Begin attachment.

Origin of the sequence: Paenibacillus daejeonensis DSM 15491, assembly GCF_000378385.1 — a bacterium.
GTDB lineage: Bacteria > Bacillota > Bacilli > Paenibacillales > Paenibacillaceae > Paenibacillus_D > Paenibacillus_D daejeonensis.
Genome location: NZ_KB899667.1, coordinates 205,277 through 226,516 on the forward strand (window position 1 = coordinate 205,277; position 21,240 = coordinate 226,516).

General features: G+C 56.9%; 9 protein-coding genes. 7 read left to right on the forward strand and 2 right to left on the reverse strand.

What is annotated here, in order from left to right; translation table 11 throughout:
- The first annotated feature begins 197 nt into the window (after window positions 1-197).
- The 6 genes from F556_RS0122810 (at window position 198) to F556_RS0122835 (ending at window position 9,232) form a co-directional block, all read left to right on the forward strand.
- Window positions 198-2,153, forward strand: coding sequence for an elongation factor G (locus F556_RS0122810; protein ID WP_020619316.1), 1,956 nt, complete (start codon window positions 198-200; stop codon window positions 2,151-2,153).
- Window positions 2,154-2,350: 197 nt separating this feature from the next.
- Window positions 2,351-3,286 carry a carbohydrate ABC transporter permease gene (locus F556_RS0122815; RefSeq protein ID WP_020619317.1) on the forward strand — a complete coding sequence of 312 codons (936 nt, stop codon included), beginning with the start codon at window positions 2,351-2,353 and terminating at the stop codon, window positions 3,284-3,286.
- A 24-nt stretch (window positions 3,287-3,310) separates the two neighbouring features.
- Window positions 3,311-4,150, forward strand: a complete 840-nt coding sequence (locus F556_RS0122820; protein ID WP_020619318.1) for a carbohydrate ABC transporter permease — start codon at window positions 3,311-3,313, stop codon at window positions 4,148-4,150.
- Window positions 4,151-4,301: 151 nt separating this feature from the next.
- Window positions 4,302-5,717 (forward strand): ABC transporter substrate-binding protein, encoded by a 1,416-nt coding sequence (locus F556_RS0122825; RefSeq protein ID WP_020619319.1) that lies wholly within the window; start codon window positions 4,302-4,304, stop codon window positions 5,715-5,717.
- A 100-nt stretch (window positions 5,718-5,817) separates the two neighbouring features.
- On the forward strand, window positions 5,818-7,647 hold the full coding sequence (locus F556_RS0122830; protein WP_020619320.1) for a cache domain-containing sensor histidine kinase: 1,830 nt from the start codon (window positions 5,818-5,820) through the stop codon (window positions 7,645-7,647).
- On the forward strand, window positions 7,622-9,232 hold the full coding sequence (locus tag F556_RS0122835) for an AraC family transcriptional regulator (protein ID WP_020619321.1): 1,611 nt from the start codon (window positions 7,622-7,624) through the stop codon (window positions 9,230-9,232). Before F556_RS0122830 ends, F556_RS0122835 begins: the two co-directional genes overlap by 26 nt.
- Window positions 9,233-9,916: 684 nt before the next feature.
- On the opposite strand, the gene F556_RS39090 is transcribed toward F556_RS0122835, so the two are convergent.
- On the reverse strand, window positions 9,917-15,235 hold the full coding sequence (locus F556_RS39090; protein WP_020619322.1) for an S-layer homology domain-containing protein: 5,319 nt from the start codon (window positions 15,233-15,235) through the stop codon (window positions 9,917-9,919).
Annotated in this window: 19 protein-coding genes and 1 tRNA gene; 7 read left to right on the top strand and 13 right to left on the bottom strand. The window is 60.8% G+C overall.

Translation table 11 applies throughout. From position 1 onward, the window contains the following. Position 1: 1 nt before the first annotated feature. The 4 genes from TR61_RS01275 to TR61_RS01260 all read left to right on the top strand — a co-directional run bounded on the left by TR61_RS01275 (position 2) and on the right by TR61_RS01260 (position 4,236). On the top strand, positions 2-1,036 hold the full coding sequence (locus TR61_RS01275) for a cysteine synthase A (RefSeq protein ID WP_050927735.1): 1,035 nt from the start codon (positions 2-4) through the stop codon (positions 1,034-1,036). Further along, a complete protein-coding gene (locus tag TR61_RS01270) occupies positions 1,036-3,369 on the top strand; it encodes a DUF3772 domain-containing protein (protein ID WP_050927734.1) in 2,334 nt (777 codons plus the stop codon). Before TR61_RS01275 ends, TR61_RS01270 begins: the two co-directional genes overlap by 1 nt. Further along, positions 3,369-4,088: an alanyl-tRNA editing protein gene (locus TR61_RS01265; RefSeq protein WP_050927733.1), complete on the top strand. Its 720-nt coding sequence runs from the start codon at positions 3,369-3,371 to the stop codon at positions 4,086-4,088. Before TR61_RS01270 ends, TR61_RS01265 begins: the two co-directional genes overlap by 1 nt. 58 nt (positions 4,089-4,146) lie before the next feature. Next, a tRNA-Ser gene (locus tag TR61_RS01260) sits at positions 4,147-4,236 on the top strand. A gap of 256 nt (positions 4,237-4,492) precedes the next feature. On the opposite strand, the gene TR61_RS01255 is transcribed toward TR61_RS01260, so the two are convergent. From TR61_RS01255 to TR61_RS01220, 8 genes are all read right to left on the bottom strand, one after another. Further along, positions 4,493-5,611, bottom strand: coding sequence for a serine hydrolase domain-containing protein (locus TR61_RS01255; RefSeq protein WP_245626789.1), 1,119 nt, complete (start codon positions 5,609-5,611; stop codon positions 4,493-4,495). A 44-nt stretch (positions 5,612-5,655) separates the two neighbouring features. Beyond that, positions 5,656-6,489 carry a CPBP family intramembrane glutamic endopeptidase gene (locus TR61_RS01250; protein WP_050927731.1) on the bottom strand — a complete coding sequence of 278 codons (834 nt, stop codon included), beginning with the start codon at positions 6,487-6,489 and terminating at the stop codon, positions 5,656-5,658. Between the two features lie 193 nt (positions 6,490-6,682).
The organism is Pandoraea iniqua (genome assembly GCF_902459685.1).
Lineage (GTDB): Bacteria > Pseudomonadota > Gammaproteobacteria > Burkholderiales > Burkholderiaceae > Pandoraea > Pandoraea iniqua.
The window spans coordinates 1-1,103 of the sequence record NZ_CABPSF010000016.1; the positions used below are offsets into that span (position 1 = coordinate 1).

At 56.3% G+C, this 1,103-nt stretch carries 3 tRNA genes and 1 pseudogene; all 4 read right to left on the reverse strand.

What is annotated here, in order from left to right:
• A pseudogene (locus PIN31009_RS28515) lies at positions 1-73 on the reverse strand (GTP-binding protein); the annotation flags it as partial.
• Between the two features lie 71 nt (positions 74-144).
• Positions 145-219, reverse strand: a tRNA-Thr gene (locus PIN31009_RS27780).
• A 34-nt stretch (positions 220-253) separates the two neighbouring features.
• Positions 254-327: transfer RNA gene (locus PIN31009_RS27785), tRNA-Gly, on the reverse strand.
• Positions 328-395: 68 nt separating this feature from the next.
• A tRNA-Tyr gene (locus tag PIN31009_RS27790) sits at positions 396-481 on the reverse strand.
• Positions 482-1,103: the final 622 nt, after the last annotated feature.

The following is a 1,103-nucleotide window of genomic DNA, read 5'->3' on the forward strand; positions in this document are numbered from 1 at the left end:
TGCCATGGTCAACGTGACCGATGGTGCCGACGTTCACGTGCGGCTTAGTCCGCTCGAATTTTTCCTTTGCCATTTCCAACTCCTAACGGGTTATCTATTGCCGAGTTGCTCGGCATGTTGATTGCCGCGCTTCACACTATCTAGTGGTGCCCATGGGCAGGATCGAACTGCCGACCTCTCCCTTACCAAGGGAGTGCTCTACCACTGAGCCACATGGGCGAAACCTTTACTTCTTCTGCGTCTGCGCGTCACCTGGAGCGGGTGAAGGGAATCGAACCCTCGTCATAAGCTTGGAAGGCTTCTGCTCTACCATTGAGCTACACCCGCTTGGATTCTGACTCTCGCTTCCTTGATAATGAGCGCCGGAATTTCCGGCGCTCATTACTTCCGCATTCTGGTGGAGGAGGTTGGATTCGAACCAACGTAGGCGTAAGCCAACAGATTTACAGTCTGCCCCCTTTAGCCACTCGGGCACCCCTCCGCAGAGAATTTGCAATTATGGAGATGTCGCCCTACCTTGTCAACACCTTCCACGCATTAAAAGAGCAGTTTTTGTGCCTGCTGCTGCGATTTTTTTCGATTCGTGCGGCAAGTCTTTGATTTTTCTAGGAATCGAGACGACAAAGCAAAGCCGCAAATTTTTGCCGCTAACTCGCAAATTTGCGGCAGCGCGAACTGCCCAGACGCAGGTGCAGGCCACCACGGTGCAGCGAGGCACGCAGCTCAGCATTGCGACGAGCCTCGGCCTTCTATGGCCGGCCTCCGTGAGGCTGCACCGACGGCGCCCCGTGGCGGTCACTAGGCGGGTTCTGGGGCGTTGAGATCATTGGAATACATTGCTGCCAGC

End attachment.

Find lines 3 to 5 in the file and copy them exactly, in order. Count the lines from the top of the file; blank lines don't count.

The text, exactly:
Genome location: NZ_KB899667.1, coordinates 205,277 through 226,516 on the forward strand (window position 1 = coordinate 205,277; position 21,240 = coordinate 226,516).

General features: G+C 56.9%; 9 protein-coding genes. 7 read left to right on the forward strand and 2 right to left on the reverse strand.

What is annotated here, in order from left to right; translation table 11 throughout: